New Orleans,
15:09 PM

Audubon Joins Zoos and Aquariums Across the Country in Vaccinating Animals Against COVID-19

Vaccine meant specifically for animals that can be impacted by the virus.


Audubon Zoo’s gorillas and orangutans are in the process of receiving their first dose of the animal COVID-19 vaccine thanks to the company Zoetis. Audubon also plans to vaccinate cats and mustelids such as otters at Audubon Zoo and Audubon Aquarium of the Americas in its next series of vaccinations. 

Zoetis is donating more than 11,000 doses of its COVID-19 vaccine to help protect the health and well-being of more than 100 mammalian species living in nearly 70 zoos as well as more than a dozen conservatories, sanctuaries, academic institutions, and government organizations located in 27 states. 

The new vaccine has been authorized for use on a case-by-case basis by the United States Department of Agriculture and the appropriate state veterinarians. 

"It's very important to us to protect our animals against COVID-19 and the Delta variant," said Audubon’s Senior Veterinarian Bob MacLean. "We have been evaluating the scientific literature on animal susceptibility throughout the pandemic, and we are eager to protect our animals.” 

Zoetis’ research and development team, headquartered in Michigan, applied decades of experience developing other coronavirus vaccines for cats, dogs, poultry, and cattle. Zoetis’ COVID-19 vaccine is uniquely formulated for animal species and does not pull from the doses available to humans.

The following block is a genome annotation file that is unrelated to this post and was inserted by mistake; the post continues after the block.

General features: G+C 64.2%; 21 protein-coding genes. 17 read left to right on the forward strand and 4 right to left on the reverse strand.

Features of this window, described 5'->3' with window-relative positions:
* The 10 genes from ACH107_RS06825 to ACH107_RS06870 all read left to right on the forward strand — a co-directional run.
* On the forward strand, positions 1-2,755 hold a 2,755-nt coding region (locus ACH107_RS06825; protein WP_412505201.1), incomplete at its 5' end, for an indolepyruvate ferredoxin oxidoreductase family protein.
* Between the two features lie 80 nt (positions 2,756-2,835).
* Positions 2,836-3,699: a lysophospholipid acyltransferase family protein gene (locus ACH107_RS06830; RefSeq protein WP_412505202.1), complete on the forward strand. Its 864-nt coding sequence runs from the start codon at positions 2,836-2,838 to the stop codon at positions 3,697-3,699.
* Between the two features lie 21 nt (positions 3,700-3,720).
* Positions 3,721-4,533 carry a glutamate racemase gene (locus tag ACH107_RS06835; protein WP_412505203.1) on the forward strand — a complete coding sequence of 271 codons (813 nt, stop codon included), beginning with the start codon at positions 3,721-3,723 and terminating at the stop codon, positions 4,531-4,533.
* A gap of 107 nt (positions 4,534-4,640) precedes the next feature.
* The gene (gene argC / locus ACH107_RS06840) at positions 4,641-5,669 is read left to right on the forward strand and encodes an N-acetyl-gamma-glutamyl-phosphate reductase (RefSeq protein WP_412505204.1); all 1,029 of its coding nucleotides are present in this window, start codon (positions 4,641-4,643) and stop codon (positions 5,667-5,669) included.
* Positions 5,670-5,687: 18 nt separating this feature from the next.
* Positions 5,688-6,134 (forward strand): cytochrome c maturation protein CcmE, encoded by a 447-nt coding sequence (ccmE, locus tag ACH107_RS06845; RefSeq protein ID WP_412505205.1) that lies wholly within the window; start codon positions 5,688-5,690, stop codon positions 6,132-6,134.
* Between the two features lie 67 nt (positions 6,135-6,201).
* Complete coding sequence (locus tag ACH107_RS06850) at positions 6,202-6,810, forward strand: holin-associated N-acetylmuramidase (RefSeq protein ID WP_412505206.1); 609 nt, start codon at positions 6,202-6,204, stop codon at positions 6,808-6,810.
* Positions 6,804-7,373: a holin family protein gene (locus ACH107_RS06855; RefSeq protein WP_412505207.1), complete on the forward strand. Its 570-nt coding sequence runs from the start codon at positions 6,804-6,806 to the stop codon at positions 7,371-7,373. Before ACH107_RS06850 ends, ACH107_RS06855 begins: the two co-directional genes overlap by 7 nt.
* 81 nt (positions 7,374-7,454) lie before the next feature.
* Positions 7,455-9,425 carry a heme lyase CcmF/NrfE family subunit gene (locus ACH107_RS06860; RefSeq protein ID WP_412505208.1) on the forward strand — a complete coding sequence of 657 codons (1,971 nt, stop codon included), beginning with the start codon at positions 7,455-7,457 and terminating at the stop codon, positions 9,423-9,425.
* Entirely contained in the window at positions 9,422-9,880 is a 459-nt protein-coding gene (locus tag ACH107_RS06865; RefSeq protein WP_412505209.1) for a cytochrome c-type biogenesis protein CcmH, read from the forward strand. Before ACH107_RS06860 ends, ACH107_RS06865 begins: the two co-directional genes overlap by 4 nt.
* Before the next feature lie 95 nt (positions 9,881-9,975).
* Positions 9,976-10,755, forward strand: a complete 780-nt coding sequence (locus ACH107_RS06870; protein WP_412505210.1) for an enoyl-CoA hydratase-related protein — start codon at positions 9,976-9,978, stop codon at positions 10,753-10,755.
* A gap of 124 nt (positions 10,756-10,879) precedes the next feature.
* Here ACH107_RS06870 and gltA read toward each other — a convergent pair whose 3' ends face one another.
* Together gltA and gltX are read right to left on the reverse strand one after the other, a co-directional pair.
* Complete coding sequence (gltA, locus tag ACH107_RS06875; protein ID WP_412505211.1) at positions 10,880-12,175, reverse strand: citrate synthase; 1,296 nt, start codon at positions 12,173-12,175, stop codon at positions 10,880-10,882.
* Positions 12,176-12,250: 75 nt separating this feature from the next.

“Although there are no long-term studies since the virus emerged less than two years ago, development studies by Zoetis demonstrated the vaccine to be safe and have a reasonable expectation of efficacy in mounting an immune response in animals,” said MacLean. 

All the animals receiving the vaccine at the Zoo and Aquarium voluntarily participate in their own health care through positive reinforcement training and are not put under anesthesia to receive their vaccination. They have been trained to sit, stand, or present their bodies during regular health checks by animal care and veterinary staff. 

Animal care staff working in close proximity with animals most susceptible to the virus have been following strict PPE protocols since the start of the pandemic. Giraffe feeds, otter feeds, and other close encounter guest opportunities at the Zoo have been paused as a precautionary measure for animal safety. 

MacLean added, “This proactive measure is an additional layer of protection. The health of the animals in our care, staff and guests is our top priority.” 

Audubon Nature Institute

Audubon Nature Institute operates a family of museums, parks and research facilities dedicated to celebrating the wonders of nature. Through innovative live animal exhibits, education programs, and scientific discovery, Audubon makes a meaningful contribution to preserving wildlife for the future. Audubon Nature Institute flagships include Audubon Park, Audubon Zoo, Audubon Aquarium of the Americas, Entergy Giant Screen Theater, Audubon Butterfly Garden and Insectarium, Audubon Louisiana Nature Center, Freeport-McMoRan Audubon Species Survival Center, Woldenberg Riverfront Park and Audubon Wilderness Park. Ron Forman is President and CEO of Audubon Nature Institute.